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Interview with Alex Chávez: Co-Winner of the 2018 Merriam Prize

Thursday, September 12, 2019   (0 Comments)
Posted by: Stephen Stuempfle
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Interview with Alex Chávez:
Co-Winner of the SEM 2018 Alan Merriam Prize

By Jesse Fivecoate, Indiana University Bloomington


Alex E. Chávez, the Nancy O’Neill Assistant Professor of Anthropology at the University of Notre Dame, was a co-winner of the SEM 2018 Alan Merriam Prize for Sounds of Crossing: Music, Migration, and the Aural Poetics of Huapango Arribeño (Duke University Press, 2017). Through the year of 2018, the Merriam Prize recognized “the most distinguished English-language monograph in the field of ethnomusicology.”


Photo courtesy Alex Chávez

Chávez has a formal background in anthropology, but while studying for his doctorate at the University of Texas at Austin, he found his interests coming together at the intersection of cultural and linguistic anthropology, ethnomusicology, folklore, and Mexican American studies. His book on the Huapango Arribeño is an example of his interdisciplinary training and practice.

Given the broader cultural context about which Chávez writes, he suggests that Sounds of Crossing is, in a way, less about the music and more about the social world of Mexican migrants and how aesthetic forms lend meaning to their migration. For him, ethnomusicology as a discipline aids in apprehending the contours of social experiences. There is something methodologically important about engaging with communities in “their own genres of communication,” particularly in being able to join in the music-making process alongside them. When doing so, researchers not only learn about the contexts in which they are positioned but are transported beyond mere participant-observation into a deeper place. In fact, this is how Chávez came to ethnomusicology and his research in the first place. While he was an undergraduate at UT Austin, he began playing traditional Mexican folk music with local musicians. This involvement connected him with the artists who would later become important figures in his ethnomusicological work. What started out as gigging eventually turned into research. In this way, methodology and theory were intimately intertwined in his ethnomusicological practice.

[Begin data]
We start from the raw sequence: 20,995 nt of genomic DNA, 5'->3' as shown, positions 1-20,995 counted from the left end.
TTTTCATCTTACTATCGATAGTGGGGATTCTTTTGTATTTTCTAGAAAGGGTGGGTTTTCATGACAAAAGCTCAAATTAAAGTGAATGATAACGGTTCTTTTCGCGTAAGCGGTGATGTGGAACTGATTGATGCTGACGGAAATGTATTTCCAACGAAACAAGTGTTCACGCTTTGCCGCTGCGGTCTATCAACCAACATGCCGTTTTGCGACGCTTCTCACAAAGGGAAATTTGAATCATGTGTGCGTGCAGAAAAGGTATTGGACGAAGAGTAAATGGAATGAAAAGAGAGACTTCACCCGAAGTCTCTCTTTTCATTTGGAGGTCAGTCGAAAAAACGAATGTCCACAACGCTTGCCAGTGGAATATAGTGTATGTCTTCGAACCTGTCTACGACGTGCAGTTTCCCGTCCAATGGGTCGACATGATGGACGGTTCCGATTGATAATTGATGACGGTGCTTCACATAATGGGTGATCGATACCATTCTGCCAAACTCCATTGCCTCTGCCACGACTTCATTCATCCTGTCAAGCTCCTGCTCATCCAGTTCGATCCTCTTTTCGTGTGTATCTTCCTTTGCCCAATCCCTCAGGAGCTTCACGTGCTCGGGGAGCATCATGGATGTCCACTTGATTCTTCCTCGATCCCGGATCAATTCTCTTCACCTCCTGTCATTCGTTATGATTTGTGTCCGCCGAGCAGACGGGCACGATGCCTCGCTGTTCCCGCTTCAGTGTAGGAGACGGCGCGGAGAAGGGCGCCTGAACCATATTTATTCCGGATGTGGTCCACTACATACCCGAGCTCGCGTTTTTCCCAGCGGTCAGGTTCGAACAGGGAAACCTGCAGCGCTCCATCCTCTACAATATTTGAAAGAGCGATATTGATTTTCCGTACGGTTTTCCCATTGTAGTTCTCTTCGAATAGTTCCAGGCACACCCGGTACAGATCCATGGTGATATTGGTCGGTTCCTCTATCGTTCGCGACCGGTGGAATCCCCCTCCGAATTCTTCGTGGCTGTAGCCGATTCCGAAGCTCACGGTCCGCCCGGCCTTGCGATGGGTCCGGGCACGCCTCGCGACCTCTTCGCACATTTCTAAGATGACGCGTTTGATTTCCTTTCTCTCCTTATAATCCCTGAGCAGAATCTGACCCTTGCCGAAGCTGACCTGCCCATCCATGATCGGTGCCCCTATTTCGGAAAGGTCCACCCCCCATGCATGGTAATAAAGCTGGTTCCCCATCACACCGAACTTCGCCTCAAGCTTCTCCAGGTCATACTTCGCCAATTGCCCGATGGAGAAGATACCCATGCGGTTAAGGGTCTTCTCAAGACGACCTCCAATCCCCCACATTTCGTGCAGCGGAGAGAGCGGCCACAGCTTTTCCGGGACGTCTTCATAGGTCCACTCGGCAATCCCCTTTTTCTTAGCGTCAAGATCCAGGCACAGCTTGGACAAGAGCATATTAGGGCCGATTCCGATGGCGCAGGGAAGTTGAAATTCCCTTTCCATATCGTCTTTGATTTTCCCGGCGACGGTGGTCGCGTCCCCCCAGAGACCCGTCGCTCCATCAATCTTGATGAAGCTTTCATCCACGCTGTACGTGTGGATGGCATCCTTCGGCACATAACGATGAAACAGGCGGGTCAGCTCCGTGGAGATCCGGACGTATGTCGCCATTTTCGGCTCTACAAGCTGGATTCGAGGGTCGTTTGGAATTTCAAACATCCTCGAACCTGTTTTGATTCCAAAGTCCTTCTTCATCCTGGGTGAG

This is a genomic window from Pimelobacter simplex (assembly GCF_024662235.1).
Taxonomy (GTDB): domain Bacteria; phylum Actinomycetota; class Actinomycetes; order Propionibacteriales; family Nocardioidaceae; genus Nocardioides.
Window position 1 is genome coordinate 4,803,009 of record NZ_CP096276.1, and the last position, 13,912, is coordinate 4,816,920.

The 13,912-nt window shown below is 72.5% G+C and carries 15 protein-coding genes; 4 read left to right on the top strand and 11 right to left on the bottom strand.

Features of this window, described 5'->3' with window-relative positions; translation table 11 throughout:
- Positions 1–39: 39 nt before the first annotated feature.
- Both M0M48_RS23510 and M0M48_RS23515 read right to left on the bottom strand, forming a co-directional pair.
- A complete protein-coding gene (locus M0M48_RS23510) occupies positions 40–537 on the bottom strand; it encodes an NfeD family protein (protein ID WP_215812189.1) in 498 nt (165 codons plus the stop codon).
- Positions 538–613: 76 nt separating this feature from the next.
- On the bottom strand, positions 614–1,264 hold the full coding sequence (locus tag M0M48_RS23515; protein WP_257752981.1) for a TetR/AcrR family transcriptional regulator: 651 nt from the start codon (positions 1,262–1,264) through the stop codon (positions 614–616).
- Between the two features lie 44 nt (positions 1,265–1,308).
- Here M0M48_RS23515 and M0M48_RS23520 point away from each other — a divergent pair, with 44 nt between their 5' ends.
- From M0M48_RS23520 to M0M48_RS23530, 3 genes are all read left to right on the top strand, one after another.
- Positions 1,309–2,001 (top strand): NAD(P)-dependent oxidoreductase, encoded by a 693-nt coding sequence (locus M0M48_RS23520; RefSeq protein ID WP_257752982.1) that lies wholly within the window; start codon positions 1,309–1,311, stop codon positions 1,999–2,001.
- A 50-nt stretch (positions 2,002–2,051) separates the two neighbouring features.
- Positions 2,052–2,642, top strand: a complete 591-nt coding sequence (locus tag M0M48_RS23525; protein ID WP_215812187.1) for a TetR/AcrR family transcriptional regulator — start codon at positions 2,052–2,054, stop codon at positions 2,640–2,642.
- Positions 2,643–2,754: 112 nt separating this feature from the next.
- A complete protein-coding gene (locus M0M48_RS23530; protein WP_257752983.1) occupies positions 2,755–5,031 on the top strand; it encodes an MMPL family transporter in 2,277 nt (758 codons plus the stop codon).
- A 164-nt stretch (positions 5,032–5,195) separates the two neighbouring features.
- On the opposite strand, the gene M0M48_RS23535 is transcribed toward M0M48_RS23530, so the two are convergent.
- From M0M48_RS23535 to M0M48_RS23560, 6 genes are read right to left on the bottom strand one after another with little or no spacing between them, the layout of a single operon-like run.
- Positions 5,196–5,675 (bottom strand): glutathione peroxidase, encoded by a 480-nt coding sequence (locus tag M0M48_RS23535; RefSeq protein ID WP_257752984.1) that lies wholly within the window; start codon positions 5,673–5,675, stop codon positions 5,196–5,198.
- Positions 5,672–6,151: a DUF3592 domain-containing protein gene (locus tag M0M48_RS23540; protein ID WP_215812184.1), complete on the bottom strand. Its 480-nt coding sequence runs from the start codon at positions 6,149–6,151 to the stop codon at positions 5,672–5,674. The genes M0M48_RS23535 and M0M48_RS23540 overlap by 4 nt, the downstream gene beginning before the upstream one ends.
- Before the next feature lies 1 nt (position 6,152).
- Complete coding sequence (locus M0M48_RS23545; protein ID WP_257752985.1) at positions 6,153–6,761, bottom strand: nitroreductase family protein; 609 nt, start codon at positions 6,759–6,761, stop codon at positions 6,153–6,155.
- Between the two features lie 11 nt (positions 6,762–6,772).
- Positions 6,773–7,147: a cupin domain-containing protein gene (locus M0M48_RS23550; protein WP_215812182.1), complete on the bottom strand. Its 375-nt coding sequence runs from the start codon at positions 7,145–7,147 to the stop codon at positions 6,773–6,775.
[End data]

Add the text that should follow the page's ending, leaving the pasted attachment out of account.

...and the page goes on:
Chávez’s current work asks questions similar to those posed in Sounds of Crossing, but in a different context. Though still concerned with issues of sound, aurality, and phenomenology, he has moved his location of study from the Mexico-United States border to Chicago, Illinois. This new research explores the complex relationship between sound, race, and placemaking in urban space. Chávez sees this work as the “other side of the coin”—Latina/o/x Chicago remains woefully understudied, especially in terms of vernacular expressive culture. He hopes that his research can help to fill this gap in the scholarly record.

Chávez says that it is both an honor and humbling to be placed in a distinguished category with other Merriam Prize scholars whose work he has long admired. For him, the recognition of Sounds of Crossing by his SEM peers highlights the importance of issues of migration, expressive culture, and racialized personhood in the United States. The significance here, as he sees it, is that fellow ethnomusicologists consider the issues raised in his work as translatable to other cultural contexts and other genres of music.


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